Magazine article The American Prospect

The French Disconnection: Can the Ideal of a Secular Republic Accommodate the New Cultural Pluralism?

Magazine article The American Prospect

The French Disconnection: Can the Ideal of a Secular Republic Accommodate the New Cultural Pluralism?

Article excerpt



Cambridge University Press


French politics can be bewildering to outsiders. The state seems all-powerful. The government consumes a larger share of national income than in most other countries, and many large corporations are partly state-owned. Yet as powerful as the French state is, it is periodically brought to its knees by popular protest: In 1995, demonstrators successfully resisted pension reform, and in 2006, young marchers thwarted a minor innovation in the labor code, while voters refused to approve a revision of the European constitutional treaty backed by both major parties. The power of the legislature to check the will of the executive is much weaker in France than in the United States, yet the last three French presidencies--one on the left, two on the right--have failed to produce any major reforms despite a widespread sentiment that change is urgently needed. How can we explain the paradox of a strong state that is unable to enact necessary reforms?

In A Divided Republic: Nation, State and Citizenship in Contemporary France, Emile Chabal, currently a chancellor's fellow in history at the University of Edinburgh, proposes that we look beyond the policy arena to the political culture. What he sees there is an opposition between two traditions, one "republican" and statist in orientation, the other "liberal" and focused on civil society. (American readers may be amused, not to say confused, by the association of "republican" with strong central government and "liberal" with society and the market.) Republicans, in Chabal's telling, insist that citizens must abandon all "particularistic" allegiances (pertaining to religion, ethnicity, and economic interest) when they enter the "universalistic" public arena. For republicans, the state shapes culture and society, especially through the public schools. By contrast, liberals accord primacy to civil society in shaping the state. Republicanism, as we will see, is therefore hostile to multiculturalism, whereas liberalism tolerates and even encourages it.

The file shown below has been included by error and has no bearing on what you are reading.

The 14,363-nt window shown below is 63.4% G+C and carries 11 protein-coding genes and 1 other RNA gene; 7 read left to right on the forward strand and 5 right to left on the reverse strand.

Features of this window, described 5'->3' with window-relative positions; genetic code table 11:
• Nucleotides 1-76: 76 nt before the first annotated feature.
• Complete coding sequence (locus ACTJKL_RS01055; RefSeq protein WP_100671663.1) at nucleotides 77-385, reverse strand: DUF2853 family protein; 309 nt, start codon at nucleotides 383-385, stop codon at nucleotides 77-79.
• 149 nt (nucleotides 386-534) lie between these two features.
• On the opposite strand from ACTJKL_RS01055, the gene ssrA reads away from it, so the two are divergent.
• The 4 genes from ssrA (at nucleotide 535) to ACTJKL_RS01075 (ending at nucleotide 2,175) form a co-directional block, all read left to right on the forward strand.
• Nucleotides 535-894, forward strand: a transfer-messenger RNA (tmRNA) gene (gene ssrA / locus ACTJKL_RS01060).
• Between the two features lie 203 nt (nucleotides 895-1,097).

The republican-liberal opposition came into being between 1975 and 1985 in response to three convergent changes: in the economy, the end of Les Trente Glorieuses (the "thirty glorious years" of rapid economic growth that followed the end of World War II); in politics, the "implosion of Gaullism" (which epitomized the tradition of the strong state) and the inability of the left-wing government elected in 1981 to effect radical economic change; and in intellectual life, the abrupt disappearance of once-pervasive neo-Marxist influences. "The grand ideologies which had governed post-war French politics--Gaullism, socialism, and communism--began to fade," Chabal writes, and what emerged to fill the vacuum was a "neorepublican consensus."

But exactly how extensive and how republican was this alleged consensus? Much of the book is taken up with showing how elements of the center-left and radical left coalesced around a certain idea of republicanism after 1968. Former radicals such as Regis Debray, who left France to join Che Guevara in the jungles of Bolivia, and Alain Finkielkraut, who had been an extreme-left militant in the 1960s, ultimately found common ground with older centrists such as the historian Pierre Nora. Differences nevertheless remained.

"The republic," the statesman Adolphe Thiers once said, "is the regime that divides us the least"--ironically, since Thiers, the scourge of the Paris Commune and the man responsible for the deaths of thousands of Communards who were summarily executed at the Mur des Federes in 1871, was one of the most divisive figures in French history, and "republic" was once synonymous with "revolution." By the late 1870s, however, the French ship of state, launched on the hazardous seas of revolutionary political upheaval in 1789, finally "came into port"--to borrow an image from historian Francois Furet. …

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